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Volume 14, 1881
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– 104 –

Art. VIII.—A few Remarks on the Carved Stone Bird, named Korotangi by the Maoris, now in the possession of Major Wilson.

[Read before the Philosophical Institute of Canterbury, 13th October, 1881.]

Through the kind offices of Dr. Buller, F.R.S., Major Wilson has sent to the Canterbury Museum a remarkable carving in stone, which he obtained from a native tribe in the North Island, by whom it was much prized; in order that I might have a careful cast prepared from it. Having done so, and before returning it, I have thought that it might not be without interest to the Philosophical Institute to have it exhibited at to night's meeting, and to allow me at the same time to make a few observations on its character.

It is carved out of a very dark green serpentine, according to a calculation made by Mr. G. Gray, of a specific gravity of 2.531, at 60° F., which is about the mean of a series of this mineral, of which the specific gravity has been ascertained by other mineralogists.

The bird, carved in a bold and careful way, and in a natural position, seems to represent, at a first glance, a species of Prion, the beak being so very much depressed, but, on closer examination, it will be seen that it does not possess the united nasal tubes placed on the top of the bill, but has the nostrils lateral, near the base of the beak, as in the ducks, but it is very possible that it might be only a conventional form.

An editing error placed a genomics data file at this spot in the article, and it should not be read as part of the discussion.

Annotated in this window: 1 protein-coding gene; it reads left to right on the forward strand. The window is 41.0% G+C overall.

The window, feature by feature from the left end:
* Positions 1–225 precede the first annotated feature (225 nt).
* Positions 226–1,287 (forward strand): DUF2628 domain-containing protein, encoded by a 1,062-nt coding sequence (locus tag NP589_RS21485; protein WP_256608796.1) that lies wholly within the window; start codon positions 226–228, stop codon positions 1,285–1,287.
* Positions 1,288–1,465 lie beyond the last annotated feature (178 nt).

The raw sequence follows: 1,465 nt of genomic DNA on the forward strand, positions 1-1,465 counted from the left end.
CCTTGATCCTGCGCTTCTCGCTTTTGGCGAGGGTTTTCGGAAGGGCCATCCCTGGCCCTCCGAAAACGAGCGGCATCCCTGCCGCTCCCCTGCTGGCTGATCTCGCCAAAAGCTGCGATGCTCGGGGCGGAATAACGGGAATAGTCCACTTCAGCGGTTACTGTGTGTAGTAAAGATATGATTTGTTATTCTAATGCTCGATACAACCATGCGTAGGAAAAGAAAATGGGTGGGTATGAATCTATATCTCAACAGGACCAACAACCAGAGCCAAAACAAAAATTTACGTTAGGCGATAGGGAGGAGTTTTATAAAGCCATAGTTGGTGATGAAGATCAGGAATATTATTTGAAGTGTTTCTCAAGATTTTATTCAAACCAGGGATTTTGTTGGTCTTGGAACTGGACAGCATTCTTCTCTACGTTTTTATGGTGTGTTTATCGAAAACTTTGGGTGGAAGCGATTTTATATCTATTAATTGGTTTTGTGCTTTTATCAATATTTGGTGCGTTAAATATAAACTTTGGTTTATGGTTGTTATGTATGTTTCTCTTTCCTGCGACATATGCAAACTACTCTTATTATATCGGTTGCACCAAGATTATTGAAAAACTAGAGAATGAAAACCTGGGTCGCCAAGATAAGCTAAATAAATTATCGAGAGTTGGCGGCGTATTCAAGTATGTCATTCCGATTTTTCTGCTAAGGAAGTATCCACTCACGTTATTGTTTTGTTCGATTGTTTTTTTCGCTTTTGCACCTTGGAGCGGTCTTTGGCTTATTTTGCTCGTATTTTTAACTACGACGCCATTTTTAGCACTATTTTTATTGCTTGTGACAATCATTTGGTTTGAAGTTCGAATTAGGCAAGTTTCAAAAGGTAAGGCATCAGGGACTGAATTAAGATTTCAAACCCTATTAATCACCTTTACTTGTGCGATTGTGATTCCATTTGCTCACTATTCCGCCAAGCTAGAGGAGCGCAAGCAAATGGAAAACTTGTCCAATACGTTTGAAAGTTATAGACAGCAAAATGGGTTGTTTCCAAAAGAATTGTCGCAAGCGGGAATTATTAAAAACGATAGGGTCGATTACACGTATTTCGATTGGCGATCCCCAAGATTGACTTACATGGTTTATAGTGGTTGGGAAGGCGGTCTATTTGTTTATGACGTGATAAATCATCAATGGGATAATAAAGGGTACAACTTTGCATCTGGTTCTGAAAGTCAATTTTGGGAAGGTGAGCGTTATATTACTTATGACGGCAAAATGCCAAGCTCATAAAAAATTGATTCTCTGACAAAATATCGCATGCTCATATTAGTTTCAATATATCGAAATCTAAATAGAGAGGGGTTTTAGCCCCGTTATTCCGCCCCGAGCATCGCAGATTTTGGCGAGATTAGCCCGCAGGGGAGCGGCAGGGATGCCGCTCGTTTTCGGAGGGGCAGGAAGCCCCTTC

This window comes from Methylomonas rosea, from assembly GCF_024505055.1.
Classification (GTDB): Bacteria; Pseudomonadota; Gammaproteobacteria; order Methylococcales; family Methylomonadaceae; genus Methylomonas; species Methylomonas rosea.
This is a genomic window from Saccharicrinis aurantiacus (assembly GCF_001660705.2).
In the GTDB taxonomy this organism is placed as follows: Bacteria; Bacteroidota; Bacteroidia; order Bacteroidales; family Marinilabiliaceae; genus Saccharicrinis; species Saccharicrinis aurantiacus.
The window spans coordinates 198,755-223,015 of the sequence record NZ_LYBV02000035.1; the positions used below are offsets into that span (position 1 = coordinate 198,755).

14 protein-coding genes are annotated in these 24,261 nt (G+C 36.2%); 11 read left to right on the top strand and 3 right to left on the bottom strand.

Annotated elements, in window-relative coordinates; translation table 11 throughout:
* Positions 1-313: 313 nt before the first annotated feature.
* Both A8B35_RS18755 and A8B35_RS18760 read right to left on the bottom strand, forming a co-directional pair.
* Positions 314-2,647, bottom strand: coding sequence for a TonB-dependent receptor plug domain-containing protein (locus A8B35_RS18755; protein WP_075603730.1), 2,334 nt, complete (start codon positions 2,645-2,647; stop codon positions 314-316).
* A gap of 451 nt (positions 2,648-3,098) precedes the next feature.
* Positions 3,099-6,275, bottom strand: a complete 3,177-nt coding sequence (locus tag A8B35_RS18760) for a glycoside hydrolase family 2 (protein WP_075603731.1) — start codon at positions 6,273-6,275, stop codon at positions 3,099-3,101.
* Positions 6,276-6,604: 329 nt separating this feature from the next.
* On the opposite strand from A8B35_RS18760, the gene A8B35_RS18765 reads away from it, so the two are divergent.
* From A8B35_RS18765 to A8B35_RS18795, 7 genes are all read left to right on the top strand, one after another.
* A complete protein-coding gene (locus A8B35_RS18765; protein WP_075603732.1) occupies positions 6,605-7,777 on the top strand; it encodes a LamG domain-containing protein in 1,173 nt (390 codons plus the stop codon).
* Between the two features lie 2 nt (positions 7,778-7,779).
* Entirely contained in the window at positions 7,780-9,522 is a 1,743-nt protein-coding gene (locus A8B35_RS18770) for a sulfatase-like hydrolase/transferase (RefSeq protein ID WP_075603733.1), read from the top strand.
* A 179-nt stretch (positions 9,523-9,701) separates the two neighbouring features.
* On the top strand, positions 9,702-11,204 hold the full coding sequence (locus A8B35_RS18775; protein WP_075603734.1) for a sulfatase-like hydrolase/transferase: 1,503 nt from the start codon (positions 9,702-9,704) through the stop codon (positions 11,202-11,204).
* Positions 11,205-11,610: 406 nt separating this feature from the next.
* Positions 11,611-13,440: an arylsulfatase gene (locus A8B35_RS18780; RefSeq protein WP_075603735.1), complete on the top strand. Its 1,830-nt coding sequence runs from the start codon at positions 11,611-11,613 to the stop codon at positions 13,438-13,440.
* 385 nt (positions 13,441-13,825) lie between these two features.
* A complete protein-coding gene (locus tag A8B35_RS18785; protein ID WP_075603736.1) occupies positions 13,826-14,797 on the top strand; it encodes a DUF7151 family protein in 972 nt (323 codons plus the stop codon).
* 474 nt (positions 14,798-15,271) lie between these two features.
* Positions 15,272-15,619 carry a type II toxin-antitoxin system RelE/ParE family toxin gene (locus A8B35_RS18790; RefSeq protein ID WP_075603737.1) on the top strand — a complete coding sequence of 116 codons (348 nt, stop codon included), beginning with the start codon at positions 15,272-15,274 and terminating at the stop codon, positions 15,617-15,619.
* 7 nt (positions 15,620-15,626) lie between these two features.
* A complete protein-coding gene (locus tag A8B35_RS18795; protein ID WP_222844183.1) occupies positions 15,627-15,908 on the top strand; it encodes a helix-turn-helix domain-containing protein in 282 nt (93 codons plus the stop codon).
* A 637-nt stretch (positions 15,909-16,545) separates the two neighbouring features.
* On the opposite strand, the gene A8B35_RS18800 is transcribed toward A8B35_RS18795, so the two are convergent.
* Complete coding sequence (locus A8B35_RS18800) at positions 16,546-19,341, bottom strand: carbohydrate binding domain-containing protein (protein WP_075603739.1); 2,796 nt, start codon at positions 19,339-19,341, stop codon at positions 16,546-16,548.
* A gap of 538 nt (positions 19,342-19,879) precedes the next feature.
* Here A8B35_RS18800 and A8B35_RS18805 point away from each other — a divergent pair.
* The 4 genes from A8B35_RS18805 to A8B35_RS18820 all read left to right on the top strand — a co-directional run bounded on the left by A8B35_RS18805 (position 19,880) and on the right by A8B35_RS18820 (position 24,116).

It is not my intention to anticipate, in any way, the forthcoming paper of Major Wilson, who is going to give us in our “Transactions” a doubt-less very interesting account of the history of this remarkable specimen of eastern art, said to have been brought over to New Zealand in one of the original canoes from Hawaiki, but simply to show it to you, and to note its mineralogical character by which it might perhaps be traced to the locality where it was manufactured.

I exhibit, at the same time, from the museum, an ancient Japanese bronze, without doubt a vessel for burning incense, representing also a bird, the character of which is, in many respects, not unlike the specimen carved from stone.

In both, the feathers on the back are rounded, with a central line, from which smaller lines slope down on both sides, while the wing-feathers are more pointed, and have a similar ornamentation.

To my mind there is no doubt that both have a somewhat similar origin, and come either from the same eastern country, or, if from two different countries, that the latter are nearly related to each other, and where, for many centuries, if not thousands of years, industrial art has been practised.

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I wish also to draw your attention to the fact that the stone bird has been carved with a sharp implement, either of iron or bronze, of which, as we know, the Maoris had no knowledge; the lines are all cut so evenly that it could not have been done with a stone implement.

To show in what respect this specimen is held by the natives of the North Island, I add an extract from a letter of Dr. Buller's, received a few days ago:—

“Mr. Sheehan tells me that Rewi Maniapoto was greatly pleased to see the Korotangi on his visit to Waikato, and kept it on the table near his bed, waking up at intervals to tangi over it.”